A conversation with Andrew Greer for CCM Magazine—As part of continuing coverage of Sandi Patty throughout the month of May (watch an exclusive in-studio performance of Sandi Patty singing “Forever Grateful,” co-written with Nichole Nordeman, by clicking the “play” button above or scrolling to the bottom of this article!)
Jason Roy is the fiery front man for one of modern Christian music’s most electric, and endearing, gold-selling bands. Nichole Nordeman is a widely respected wordsmith, penning some of the most poetic albums in recent contemporary Christian music history and honored with a slew of Dove Awards as a result. And if you asked them which artist has considerably influenced their professional and personal lives, the unanimous answer would be … Sandi Patty, of course.
So when I heard Roy and Nordeman share an adoring respect for and heartfelt friendship with this month’s CCM Magazine cover girl and one of gospel music’s most awarded and deeply beloved legends, I seized the opportunity to moderate the love, sparking a discussion with the two popular artists about the indelible impact Patty’s musicianship has bestowed upon their art, and how her legacy is helping shape the legacies they too want to leave behind through music.
CCM: Nichole, in a recent Facebook post, you paid tribute to Sandi Patty, saying, “She was my hero.” How did she impact you as a young musician?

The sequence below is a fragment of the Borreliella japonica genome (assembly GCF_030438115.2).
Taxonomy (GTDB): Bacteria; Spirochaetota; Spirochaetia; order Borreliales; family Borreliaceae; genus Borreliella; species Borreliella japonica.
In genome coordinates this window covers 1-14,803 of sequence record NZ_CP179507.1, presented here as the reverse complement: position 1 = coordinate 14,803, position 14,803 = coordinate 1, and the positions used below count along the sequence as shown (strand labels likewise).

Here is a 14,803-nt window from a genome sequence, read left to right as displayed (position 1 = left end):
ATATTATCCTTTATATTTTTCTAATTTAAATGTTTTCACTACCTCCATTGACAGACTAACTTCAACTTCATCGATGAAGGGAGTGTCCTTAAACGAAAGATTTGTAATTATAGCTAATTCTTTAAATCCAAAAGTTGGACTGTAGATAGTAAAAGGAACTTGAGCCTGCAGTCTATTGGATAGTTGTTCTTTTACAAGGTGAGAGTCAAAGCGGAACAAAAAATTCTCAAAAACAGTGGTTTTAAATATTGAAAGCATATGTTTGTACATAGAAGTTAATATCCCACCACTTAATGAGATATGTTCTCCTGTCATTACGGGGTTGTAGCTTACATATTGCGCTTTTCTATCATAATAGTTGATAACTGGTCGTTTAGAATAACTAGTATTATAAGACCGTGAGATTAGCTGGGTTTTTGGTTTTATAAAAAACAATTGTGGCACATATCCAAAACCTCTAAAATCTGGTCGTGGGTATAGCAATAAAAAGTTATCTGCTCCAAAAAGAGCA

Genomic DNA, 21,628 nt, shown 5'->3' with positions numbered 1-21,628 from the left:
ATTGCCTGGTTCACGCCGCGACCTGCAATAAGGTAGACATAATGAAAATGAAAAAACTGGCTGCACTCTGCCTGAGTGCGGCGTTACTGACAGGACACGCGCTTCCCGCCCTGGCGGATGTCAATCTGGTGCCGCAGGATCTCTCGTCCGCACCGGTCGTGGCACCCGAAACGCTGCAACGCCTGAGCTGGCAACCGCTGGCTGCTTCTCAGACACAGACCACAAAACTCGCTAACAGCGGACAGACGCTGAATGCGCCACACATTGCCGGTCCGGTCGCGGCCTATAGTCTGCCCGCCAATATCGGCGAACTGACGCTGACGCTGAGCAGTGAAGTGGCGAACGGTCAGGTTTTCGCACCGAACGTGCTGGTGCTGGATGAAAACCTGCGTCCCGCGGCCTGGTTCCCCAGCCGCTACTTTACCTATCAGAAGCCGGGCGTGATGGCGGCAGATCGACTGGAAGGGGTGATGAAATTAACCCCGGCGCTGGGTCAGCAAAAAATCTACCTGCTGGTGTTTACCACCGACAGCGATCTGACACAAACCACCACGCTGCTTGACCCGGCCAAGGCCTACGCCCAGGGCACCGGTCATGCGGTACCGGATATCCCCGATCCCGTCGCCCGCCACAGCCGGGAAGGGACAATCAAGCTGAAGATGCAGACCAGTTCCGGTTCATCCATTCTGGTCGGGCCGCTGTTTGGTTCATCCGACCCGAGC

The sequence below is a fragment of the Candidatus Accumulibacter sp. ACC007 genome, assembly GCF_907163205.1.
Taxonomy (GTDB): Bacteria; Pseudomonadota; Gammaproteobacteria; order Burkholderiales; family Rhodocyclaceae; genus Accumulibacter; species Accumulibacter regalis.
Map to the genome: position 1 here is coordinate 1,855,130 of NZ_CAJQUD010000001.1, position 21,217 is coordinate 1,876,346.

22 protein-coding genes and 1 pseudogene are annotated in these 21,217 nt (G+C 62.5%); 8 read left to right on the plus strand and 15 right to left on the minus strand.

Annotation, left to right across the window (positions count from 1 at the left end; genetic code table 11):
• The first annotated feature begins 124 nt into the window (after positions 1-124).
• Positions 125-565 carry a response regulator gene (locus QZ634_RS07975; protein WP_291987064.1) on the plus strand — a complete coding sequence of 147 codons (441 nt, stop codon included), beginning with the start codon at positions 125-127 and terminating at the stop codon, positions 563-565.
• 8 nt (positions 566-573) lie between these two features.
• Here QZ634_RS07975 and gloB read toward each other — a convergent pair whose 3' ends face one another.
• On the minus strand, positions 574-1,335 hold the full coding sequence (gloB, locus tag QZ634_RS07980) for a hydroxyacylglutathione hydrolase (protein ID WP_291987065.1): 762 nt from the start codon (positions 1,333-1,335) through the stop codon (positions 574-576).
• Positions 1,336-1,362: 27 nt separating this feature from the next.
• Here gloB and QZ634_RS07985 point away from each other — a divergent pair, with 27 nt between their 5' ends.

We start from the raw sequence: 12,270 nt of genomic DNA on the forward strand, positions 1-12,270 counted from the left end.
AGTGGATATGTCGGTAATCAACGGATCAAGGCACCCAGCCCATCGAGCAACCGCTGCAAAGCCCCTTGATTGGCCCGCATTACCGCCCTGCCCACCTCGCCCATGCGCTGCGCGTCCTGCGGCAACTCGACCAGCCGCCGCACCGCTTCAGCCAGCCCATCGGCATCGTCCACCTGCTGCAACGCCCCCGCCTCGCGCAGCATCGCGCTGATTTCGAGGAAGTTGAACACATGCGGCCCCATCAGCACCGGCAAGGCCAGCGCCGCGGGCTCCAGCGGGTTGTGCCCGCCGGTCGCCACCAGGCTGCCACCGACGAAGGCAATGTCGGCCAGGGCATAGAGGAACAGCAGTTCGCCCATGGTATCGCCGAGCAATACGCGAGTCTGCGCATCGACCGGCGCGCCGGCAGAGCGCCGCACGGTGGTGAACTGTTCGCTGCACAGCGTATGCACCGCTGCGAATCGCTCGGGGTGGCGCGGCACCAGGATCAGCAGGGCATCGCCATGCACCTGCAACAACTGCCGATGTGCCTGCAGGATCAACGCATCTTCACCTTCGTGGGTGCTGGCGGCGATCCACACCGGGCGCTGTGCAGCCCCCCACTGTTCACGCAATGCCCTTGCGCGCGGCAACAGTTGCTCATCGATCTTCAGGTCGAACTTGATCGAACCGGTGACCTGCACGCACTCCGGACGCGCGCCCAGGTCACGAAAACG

Nichole Nordeman: I loved all kinds, and sang all kinds, of music growing up. My mom was a church pianist, choir director and music teacher at my school, and exposed my brother and me to a lot of different genres. I sang every Amy Grant song backwards and forwards, knew most musical theater soundtracks, Juice Newton and The Oak Ridge Boys taught me how to harmonize, and I practiced endless hours of Bach and Mozart for piano lessons.
But as a very young musician and follower of Jesus, Sandi’s music was where I first experienced how emotional music about my faith could be, how transcendent. When she sang “Via Dolorosa,” I could feel the anguish of Jesus’ walk to Calvary. When she delivered “We Shall Behold Him,” I could feel those clouds unfolding. She’s still having the same effect on audiences today. You can’t listen to her in the background.
CCM: Jason, you too were shaped by Sandi’s music as a kid. And I hear the two of you became friends during Women Of Faith final tour. So, in what ways has Sandi Patty influenced your life?
Jason Roy of Building 429: When I was five years old, my parents divorced. I had grown-up in the same small town my whole life. When my mom remarried, we moved from Mt. Pleasant, Texas, our small little hometown, to Dallas.
Our house was full of southern Gospel tapes, records, and stuff like that, [but] during the move there was only one tape in our car. Sandi Patty’s tape. We listened to it over and over again, in a very difficult time in my life, when I was leaving my father and all my friends behind. The music of Sandi was this comfort in the midst of the struggle. I never in a million years believed I would meet her.
Literally, thirty years after my whole world fell apart, my mom came on stage and sang “Amazing Grace” a capella with Sandi and the band. It kind of hit me. There was a lot of weight to it. It often takes thirty years to make sense of the struggle you’re in the middle of [now].
CCM: Nichole, over the last twenty years, Sandi Patty has been candid with audiences about the demise of her first marriage and following restoration. As a woman who has also chartered the rocky terrain of divorce, has Sandi’s friendship influenced your story?